The opening night of a musical is generally thought of as a destination after a long journey – a natural conclusion and a (hopefully) happy ending to an artistic pursuit.
On opening night, the show is ‘frozen’. All tech and performance choices are locked in after the rehearsal and early preview periods and the show will run as-is until it closes; in Australia, critics are invited to opening to review this final product; the night often ends in a party.
But opening night is really a beginning of another, secondary journey.
After all, after opening, there’s a whole run to do, a whole life still to live before closing night. As the show runs, performances become more lived-in and comfortable; the band and ensemble settle into their roles and build muscle memory; a show can get stronger, more confident in itself.
For Chicago, opening in Sydney last night at the Capitol Theatre, it held these two contradictions in its hands: it’s a destination and a beginning. It’s full of potential. This Chicago is slick and sparkling and moves smoothly from beginning to end, but there are hints of richer, more developed performances still growing and due to develop.
When you think of Chicago, there’s a good chance you think of this production: a bandstand that looks like a jury stand centre stage; a minimalist aesthetic; the drama accentuated with just a ladder and a few chairs.
Directed by Walter Bobbie and choreographed with now iconic moves by Ann Reinking in the style of the show’s original director/choreographer Bob Fosse, this story of 1920s corruption, celebrity, and women who kill the terrible men in their lives opened on Broadway in 1996. It scored six Tony Awards – at the time, the most a revival had ever won – and has been running ever since.
It’s now the longest-running revival on Broadway and the second-longest running musical, period (after Phantom of the Opera, before Cats). Chicago is more landmark than artistic must-see in New York now, flattened out and dotted with stints of gimmicky star casting.
So how do you take a time capsule and give it a vital spark?
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Turns out, you do it by recreating the production halfway across the world, with some of Australia’s best dancers as your smouldering, seamless ensemble. And you allow for just a little playfulness in the company’s approach to character.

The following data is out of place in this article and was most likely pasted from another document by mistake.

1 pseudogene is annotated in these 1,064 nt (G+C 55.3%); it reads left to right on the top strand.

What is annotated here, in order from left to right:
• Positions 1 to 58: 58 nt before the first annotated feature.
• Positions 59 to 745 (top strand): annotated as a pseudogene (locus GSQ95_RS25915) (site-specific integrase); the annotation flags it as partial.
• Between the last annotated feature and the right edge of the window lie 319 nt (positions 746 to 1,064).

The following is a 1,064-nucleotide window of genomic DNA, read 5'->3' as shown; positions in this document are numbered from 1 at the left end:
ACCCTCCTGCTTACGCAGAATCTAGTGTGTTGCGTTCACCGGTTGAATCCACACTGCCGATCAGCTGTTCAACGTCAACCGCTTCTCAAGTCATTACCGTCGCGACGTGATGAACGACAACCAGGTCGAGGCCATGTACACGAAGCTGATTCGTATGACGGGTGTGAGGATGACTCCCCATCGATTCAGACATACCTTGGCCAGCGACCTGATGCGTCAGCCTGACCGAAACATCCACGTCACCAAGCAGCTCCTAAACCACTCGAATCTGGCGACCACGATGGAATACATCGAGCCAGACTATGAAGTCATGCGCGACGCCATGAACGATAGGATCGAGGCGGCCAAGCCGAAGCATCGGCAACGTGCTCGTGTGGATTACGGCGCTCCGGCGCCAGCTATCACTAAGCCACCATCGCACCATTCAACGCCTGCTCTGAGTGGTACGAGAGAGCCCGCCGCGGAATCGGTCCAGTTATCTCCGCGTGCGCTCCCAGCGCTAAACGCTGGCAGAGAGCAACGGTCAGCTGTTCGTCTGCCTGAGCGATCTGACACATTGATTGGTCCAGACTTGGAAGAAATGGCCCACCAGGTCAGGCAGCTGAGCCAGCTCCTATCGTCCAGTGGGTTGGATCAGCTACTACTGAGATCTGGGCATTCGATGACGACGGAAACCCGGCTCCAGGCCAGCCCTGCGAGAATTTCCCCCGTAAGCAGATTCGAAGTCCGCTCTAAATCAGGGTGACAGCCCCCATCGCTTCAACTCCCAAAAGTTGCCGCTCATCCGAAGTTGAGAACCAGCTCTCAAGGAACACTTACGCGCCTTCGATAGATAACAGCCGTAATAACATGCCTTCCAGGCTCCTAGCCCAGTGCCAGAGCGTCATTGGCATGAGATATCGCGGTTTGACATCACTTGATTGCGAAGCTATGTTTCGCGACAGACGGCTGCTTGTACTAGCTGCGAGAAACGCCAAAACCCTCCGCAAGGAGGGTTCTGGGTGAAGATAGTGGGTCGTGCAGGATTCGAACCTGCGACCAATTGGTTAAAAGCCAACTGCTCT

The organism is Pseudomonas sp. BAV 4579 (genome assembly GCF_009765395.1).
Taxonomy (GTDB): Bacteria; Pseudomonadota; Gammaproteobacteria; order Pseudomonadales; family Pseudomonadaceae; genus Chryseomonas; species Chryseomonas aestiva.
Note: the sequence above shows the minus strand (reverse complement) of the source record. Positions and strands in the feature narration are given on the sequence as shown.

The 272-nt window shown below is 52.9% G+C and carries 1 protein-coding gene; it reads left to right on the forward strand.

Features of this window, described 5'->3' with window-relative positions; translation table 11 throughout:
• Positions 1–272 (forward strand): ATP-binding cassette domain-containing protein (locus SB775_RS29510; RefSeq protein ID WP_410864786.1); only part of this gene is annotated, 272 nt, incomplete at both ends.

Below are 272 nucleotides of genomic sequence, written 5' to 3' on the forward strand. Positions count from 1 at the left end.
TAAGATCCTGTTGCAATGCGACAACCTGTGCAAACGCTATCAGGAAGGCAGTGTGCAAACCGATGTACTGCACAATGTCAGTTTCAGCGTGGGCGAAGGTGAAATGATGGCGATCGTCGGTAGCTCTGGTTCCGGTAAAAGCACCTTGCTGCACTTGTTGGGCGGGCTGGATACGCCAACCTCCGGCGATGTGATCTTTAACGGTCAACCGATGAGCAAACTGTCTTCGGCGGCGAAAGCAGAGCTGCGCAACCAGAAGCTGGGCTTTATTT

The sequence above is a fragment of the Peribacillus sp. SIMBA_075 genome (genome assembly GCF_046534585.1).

The little thrills in this production of Chicago are the unexpected ones born from that sense of play (Karen Johnson Mortimer is the resident director). There’s Natalie Bassingthwaite’s gamely offbeat, charming exploration of wannabe-star and murderer Roxie Hart.
Casey Donovan’s grinning Matron ‘Mama’ Morton brings new gleeful life to When You’re Good to Mama, a number that can feel static (the revival dictates a performance that largely stays in one spot). Her droll duet on Class with Alinta Chidzey’s Velma Kelly is a production highlight, and a bright spot for Chidzey, whose Velma is still finding her feet.
The steamy ensemble perform with a knowing twist. You might not be able to take your eyes off Hayley Martin, whose Cell Block Tango monologue as June (Squish) is an instant standout. Or from Rachel Ward as Go-to-Hell Kitty, whose own murderous traits threaten to one-up both Roxie and the original Chicago media murderess darling, Velma, in the papers.
The ensemble has stormed onto the Capitol stage fully formed. Their kicks are high and their shoulder rolls effortless, which means there’s already a steady, stunning production element that on its own covers the price of admission. Elsewhere, you can see the growth laid out like a path before the production, and it contains plenty of promise.
The more this company lives in Chicago together – Velma with her Roxie, Amos Hart (Rodney Dobson) with his Billy Flynn (Tom Burlinson), the girls of the heart-racing cell block tango – the more they’ll find new colours and complexities to their performances.
And there’s the band, under musical director/conductor Daniel Edmonds. It’s front and centre in this production by design, so when this group start out tentatively, you notice (it’s not helped by patchy sound design that occasionally lacks clarity). Still, by the entr’acte, when the brass section lets loose, it had already started to pick up steam, and you can feel in the music a growing heat that should only keep boiling and building over the run.
So, why not more Chicago? The 1920s are long gone, but the new 20s are on the horizon. After all – fame is still a commodity to be chased and notoriety can be an essential lucrative lifestyle option, especially for women who don’t fit the roles expected of them or are looking to assert their financial and personal independence from men. Press still love a scandalous narrative arc; the prison system remains corrupt; America (and Australia, for that matter) still sometimes confuses publicised villainy for examples of personal success.
Once baked, this Chicago will be a refreshing, refreshed take on a classic that, for the most part, holds up.
This content created with the support of City of Sydney